Friday night’s debacle at Derby was the 22nd 5-0 defeat in league football suffered by City. As we can’t resist a spot of black humour, let’s look at numbers 21 down to 17…
1: Wigan Athletic (h) 2008/09
Ooorgh, bit too fresh in the memory, this. Afterwards it was cast by the ever-reserved tabloid media as the day our bubble burst, when the upstarts of the Premier League got put in their place, and similarly condescending, clichéd tosh. Three games into a new season in a wholly new division, blinking furiously at the bright lights of showbusiness in football, and we were absolutely stuffed.
That it happened against the previously least fashionable Premier League team of the modern era made it all the more galling, and bizarre too. We’d beaten Fulham and drawn at Blackburn, so by losing to Wigan (managed by Steve Bruce) it just completed the set. But the manner of it was dreadful.
Sam Ricketts, standing at the near post, miskicked an equally poorly hit Kevin Kilbane corner into his own net to start the ball rolling early, then future Manchester United mainstay Antonio Valencia scored a quick second on the break.
Two in five minutes from Amr Zaki – oh, how we wished he would play for us – midway through the second half scuppered any minuscule hopes of a glorious comeback, then Emile Heskey comfortably stuck away the fifth.
It’s remembered chiefly for being Wayne Brown’s only Premier League game, and he was given such a scorching by Zaki and Heskey that he never played for City again. As for Kilbane, we’d like to think there were other reasons than one mishit corner to prompt City to purchase him the following January.
The bubble was indeed burst, but a reshuffle and an international break later, we went up to Newcastle, put on their shorts and socks and beat them. The two away games that followed were at Arsenal and Tottenham. Any idea what happened?
This is one of only two occasions that City have lost 5-0 at home – the other was against Lincoln in 1959.
2: Wrexham (a) 1995/96
It’s sufficient to say that this was a catastrophic season, statistically among our worst ever and culminating in a relegation that would be felt for years to come. Such seasons make it harder for grieving supporters to hate any other team as much as they hate their own, but Wrexham must still be a candidate.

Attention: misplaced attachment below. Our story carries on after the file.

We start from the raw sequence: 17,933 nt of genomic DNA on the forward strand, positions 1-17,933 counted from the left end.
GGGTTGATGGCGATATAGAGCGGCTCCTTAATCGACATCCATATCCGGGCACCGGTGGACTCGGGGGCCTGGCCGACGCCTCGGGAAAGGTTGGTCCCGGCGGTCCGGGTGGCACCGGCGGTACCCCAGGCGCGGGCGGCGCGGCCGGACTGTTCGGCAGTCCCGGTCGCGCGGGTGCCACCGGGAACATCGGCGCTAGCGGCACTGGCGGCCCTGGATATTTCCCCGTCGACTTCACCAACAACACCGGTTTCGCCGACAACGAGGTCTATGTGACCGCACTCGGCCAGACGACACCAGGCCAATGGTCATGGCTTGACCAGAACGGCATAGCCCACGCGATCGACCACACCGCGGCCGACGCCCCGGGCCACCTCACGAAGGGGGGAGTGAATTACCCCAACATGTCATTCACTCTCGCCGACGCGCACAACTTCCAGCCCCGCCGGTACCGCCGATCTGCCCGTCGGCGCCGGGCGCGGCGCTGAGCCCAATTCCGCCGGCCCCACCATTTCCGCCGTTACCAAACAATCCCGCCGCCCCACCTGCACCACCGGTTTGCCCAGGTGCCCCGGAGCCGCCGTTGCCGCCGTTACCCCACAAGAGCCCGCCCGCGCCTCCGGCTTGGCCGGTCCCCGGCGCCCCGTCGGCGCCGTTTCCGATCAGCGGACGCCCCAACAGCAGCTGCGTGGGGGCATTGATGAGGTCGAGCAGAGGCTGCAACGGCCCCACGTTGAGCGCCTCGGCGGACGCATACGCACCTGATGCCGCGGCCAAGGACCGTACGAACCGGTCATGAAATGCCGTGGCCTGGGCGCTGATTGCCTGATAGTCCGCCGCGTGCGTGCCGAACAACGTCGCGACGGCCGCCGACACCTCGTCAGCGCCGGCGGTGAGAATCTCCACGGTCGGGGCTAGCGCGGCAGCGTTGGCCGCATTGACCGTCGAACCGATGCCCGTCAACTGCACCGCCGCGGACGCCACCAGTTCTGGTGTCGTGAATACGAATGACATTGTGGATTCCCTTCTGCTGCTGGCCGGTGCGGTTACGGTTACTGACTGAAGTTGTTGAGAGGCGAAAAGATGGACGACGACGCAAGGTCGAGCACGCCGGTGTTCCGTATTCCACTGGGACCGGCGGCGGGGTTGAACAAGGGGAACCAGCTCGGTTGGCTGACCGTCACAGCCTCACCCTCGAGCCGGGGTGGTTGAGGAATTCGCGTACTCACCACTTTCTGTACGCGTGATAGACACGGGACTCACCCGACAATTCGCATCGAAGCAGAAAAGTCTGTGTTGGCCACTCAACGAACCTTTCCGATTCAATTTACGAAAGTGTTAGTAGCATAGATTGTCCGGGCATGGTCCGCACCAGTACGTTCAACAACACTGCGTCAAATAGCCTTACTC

Basically, by the time they stuffed us at theirs in April 1996, we’d played them four times. A 1-1 draw at Boothferry Park was followed by two truly abysmal goalless draws in the FA Cup, the second of which facilitated the further ignominy of Wrexham winning the penalty shoot-out. Then, finally, this.
Wrexham were in the European Cup Winners Cup that season, too, and made the FA Cup quarter finals the following season. Yet the turnarounds in football can marry poignantly on occasion; the season City were promoted to the Premier League for the first time, Wrexham were relegated to the Conference – and there they remain, having lost three play-off semis in nine seasons.
3: Aston Villa (a) 1987/88
New Years Day. Hangovers everywhere. And the fixture computer sends a semi-resurgent City to the Midlands to take on Aston Villa, still smarting over their relegation the year before with the sense of entitlement that festers through a new generation of Villa fan to this day.
In 1987, relegation was notable though as, unlike the modern incarnation, Villa were recent champions of England and, consequently, able to become even more winners of the European Cup. Five years after lifting the biggest domestic trophy in football into the Dutch night sky, they were down, and still with a handful of players from that glory night on their books.